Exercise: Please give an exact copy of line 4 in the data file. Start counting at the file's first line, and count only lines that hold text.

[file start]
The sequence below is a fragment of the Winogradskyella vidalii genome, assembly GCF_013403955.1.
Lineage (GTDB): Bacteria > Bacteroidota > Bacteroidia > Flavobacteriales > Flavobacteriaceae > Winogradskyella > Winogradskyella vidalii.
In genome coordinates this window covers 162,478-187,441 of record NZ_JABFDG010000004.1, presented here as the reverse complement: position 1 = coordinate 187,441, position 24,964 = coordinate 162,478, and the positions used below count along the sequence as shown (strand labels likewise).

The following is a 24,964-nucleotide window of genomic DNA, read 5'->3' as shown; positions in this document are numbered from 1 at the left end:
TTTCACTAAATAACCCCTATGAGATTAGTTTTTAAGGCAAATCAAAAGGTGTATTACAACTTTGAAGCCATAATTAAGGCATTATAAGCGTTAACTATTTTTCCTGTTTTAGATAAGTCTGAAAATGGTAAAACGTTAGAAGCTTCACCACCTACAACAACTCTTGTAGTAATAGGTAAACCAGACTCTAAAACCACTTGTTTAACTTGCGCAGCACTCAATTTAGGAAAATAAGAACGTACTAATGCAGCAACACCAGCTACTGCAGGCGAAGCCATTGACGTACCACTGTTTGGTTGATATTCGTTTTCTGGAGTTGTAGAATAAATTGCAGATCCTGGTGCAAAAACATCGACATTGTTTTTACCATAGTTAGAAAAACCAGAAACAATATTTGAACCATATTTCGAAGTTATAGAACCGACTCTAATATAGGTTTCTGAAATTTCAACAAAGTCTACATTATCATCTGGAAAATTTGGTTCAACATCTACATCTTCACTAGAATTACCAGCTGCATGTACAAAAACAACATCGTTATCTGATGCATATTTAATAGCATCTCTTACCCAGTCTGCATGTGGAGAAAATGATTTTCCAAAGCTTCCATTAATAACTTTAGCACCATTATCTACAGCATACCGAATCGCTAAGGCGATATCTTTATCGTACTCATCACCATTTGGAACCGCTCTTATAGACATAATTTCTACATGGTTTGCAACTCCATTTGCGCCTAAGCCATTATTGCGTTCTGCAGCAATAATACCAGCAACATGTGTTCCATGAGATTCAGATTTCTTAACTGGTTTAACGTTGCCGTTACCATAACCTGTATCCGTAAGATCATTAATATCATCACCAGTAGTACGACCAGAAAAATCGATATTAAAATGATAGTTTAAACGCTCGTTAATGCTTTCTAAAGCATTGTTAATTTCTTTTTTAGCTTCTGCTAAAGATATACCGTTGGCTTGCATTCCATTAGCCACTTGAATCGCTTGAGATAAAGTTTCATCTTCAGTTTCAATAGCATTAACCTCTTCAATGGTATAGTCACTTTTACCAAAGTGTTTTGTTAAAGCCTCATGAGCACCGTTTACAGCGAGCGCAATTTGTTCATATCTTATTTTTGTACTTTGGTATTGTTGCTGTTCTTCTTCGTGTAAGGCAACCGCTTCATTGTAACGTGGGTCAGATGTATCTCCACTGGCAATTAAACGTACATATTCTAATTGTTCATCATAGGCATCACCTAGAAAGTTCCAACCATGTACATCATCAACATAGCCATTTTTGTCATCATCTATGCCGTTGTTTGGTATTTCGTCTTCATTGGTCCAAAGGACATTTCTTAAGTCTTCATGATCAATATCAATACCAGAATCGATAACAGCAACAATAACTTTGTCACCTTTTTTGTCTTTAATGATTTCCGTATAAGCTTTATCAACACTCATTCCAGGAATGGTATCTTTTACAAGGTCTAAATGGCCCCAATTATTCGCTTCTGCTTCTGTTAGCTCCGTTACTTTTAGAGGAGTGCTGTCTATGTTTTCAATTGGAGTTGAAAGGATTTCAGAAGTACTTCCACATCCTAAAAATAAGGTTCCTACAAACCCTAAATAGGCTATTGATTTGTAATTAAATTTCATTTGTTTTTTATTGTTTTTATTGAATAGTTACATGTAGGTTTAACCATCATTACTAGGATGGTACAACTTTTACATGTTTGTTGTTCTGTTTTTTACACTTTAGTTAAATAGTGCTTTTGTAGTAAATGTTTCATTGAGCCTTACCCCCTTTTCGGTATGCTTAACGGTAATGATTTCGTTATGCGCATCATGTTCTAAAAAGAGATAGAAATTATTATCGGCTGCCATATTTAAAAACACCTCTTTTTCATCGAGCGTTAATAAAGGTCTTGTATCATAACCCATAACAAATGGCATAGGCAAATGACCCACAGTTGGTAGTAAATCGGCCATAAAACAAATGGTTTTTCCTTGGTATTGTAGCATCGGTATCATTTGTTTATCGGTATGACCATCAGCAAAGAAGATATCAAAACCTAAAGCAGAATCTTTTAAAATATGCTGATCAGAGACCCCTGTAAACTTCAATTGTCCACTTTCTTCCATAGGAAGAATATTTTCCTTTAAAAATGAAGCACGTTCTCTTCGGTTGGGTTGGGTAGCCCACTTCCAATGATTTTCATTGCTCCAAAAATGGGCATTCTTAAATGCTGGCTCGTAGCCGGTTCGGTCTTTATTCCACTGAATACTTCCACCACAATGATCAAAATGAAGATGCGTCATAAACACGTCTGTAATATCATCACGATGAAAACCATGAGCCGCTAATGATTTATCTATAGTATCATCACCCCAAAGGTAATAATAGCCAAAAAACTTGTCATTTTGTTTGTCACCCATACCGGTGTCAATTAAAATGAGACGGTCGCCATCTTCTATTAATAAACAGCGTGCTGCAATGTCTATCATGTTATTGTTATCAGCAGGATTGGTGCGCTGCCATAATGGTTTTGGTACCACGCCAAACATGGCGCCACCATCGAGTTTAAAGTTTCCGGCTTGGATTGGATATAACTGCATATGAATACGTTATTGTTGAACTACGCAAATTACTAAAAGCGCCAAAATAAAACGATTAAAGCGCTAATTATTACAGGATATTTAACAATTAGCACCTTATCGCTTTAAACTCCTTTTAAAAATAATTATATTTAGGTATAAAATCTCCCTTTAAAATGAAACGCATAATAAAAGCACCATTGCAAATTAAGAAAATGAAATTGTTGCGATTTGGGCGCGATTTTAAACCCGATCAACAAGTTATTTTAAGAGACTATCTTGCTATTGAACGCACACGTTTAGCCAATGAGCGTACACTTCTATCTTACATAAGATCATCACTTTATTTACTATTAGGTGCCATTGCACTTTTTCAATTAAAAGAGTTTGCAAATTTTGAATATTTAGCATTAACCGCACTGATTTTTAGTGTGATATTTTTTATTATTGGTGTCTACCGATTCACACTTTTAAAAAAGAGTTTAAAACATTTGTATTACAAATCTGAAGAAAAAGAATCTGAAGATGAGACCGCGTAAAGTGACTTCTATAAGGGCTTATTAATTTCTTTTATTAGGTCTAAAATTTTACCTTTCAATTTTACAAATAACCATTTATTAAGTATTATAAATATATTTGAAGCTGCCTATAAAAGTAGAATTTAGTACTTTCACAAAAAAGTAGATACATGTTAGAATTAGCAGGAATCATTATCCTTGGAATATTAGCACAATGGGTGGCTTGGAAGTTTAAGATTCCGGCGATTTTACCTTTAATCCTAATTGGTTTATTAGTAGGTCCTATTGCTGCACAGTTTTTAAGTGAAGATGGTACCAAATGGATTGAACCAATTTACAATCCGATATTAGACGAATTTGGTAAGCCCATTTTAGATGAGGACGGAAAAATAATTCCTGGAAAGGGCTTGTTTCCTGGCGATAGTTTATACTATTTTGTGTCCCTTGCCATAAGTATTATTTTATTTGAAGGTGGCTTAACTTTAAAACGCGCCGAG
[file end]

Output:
The following is a 24,964-nucleotide window of genomic DNA, read 5'->3' as shown; positions in this document are numbered from 1 at the left end: